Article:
A desperate need for talent in the P&C industry is shifting the power dynamics for workers and job seekers, sending wage demands through the roof and forcing companies to rethink the perks and policies they use to lure new staff and keep their existing people.
Rising wage costs got a good deal of attention during the recent round of earnings calls, when brokers like Marsh McLennan, Aon and WTW said the major effect they were seeing from inflation was in the form of increasing compensation. But even during those conversations, the impact of skyrocketing salary demands was not made clear.
“Wages are rising faster than rate,” said Andrew Grim, national casualty practice leader at Brown & Riding, with just a touch of sarcasm. In fact, he said, as rates start to plateau, wages are rising “astronomically higher".
Particularly on the broking side, some of the disruption and inflation was set off by the impact of the abortive Aon-Willis deal, and to a much lesser degree the Marsh McLennan-JLT deal. These gave a major spur to smaller brokers looking to hire aggressively to drive growth based on the one-time opportunity.
One recruiter put wage inflation as high as 20% for senior staff moving between companies, a leap that also reflects a dearth of mid-career talent as companies seek to increase headcount in the hardening market.
That drought can be attributed partially to cutbacks in talent development in the 1990s and early 2000s, when technology and productivity advances appeared to reduce the need for entry level positions. That produced a gap of experienced workers among Gen Xers and older Millennials, or those aged between 40 and 55.
The gulf worsened as the pandemic accelerated baby boomer retirements and the wider “Great Resignation” that saw 4.3 million Americans quit their jobs in December alone emerged.
Compounding the issue, start-ups and InsurTechs offering equity options and dreams of IPO riches peeled an untold number of experienced staffers away from their prior employers.
Brown & Riding’s Grim said the consequence is that a new gulf is forming – between what companies expect to pay and what workers are demanding. He’s seen people with just one or two years in the industry asking for salaries of $100,000 to $150,000 in mid-sized cities. “That is just way above market,” he said.
One top insurer characterized this as the “hottest talent market in years", and told Inside P&C that individuals with just three or four years in the business can now command salaries upwards of $200,000 by moving firms, up from around $120,000 pre-pandemic.
Bonus guarantees that project three and – in extremely isolated instances – five years out are also on the table as insurers compete not only with each other, but with banks and other financial industry competitors in the tight labor market. Compensation at the five biggest investment banks soared 13% last year, according to The Wall Street Journal.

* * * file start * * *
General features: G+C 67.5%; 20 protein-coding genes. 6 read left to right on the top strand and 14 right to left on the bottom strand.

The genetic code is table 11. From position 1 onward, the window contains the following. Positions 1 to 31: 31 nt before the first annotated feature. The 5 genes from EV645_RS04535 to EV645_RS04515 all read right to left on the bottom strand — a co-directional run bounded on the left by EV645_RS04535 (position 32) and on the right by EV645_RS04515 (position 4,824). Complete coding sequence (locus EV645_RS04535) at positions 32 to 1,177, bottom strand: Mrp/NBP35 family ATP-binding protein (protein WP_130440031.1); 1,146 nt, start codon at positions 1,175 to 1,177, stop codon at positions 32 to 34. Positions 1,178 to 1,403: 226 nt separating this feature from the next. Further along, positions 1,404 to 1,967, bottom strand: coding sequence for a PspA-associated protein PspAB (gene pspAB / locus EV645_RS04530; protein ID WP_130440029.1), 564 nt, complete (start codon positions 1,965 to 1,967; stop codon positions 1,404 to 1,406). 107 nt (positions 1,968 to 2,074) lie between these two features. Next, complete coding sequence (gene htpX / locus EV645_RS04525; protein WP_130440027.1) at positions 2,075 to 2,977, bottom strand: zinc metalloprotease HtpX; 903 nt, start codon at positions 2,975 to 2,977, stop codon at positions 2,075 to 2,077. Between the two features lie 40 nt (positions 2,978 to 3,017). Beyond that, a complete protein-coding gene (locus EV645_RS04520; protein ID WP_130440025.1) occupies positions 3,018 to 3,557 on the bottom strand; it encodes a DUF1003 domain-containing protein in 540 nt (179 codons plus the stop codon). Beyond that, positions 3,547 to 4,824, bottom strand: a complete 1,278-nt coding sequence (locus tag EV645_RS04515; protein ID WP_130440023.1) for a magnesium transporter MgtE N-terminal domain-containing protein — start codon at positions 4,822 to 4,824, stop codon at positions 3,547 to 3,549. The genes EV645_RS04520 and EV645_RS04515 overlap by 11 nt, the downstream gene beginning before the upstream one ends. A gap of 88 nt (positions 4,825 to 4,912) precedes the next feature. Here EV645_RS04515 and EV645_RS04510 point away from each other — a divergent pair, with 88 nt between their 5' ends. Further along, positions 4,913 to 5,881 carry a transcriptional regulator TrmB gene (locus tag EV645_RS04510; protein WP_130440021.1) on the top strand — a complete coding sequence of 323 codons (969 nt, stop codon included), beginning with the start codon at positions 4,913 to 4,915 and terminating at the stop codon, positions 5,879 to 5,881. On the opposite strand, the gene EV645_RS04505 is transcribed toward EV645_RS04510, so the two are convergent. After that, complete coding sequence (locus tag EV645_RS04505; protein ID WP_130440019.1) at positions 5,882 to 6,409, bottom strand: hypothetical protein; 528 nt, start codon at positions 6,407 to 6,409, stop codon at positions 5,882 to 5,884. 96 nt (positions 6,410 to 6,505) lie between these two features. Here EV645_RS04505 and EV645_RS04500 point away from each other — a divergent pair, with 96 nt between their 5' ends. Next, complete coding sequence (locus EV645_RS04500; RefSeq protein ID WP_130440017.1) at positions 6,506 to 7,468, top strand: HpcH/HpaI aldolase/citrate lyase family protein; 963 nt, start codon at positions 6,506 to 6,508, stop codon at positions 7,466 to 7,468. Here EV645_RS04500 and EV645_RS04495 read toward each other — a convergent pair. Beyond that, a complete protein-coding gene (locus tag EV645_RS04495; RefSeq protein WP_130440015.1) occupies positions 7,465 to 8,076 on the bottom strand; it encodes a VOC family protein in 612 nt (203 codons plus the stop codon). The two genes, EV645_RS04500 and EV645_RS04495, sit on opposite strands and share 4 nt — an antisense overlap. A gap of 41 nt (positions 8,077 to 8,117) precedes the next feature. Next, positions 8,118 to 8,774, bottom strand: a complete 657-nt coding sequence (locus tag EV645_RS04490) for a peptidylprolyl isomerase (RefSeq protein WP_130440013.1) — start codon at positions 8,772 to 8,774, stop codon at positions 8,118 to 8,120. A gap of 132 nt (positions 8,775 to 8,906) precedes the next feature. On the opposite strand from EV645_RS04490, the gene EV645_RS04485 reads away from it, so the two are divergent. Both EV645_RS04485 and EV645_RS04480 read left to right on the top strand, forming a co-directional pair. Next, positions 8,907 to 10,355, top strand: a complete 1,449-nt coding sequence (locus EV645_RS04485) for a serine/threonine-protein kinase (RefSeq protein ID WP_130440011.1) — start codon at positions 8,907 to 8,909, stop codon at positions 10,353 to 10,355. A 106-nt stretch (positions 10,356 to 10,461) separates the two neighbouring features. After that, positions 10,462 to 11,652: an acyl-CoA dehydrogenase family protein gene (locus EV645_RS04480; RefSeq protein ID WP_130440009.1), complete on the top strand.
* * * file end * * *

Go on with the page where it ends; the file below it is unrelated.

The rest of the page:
Pete Miller, president and CEO of the Institutes Risk & Insurance Knowledge Group, put annual wage inflation at 3%-4% across the industry. But that figure doesn’t capture the big asks from anyone with even just a few years in the business, sources said.
“There’s some pretty big numbers being thrown around right now,” said one practice leader for a major broker. “It’s always difficult to benchmark it, but we are seeing some rather startling increases and demands in compensation.”
Steven Lewis, a recruiter with Criterion Executive Search, said the trend began in early 2021. “A year ago, they were asking for significantly more and they were getting it,” he said. “And I have not seen a significant change in the last year.”
"Nobody’s going to make a move unless there’s a significant increase in their pay and flexibility,” Lewis said.
Another factor that will come up even for those who are not looking to switch jobs as the spring cycle of salary negotiations gears up is economic inflation. With the Consumer Price Index running at 7.5%, the rising cost of living will most certainly be a factor, with companies obliged to push cost of living increases higher than in the recent past.
Staffing up to handle growth
Compounding the problem is that insurers, brokers and others need to fill a growing number of jobs, not simply replace those who retire or exit for greener pastures.
A full 79% of P&C companies plan to increase staff this year, according to the recent Insurance Labor Market Study by The Jacobson Group and Aon’s Ward Plc.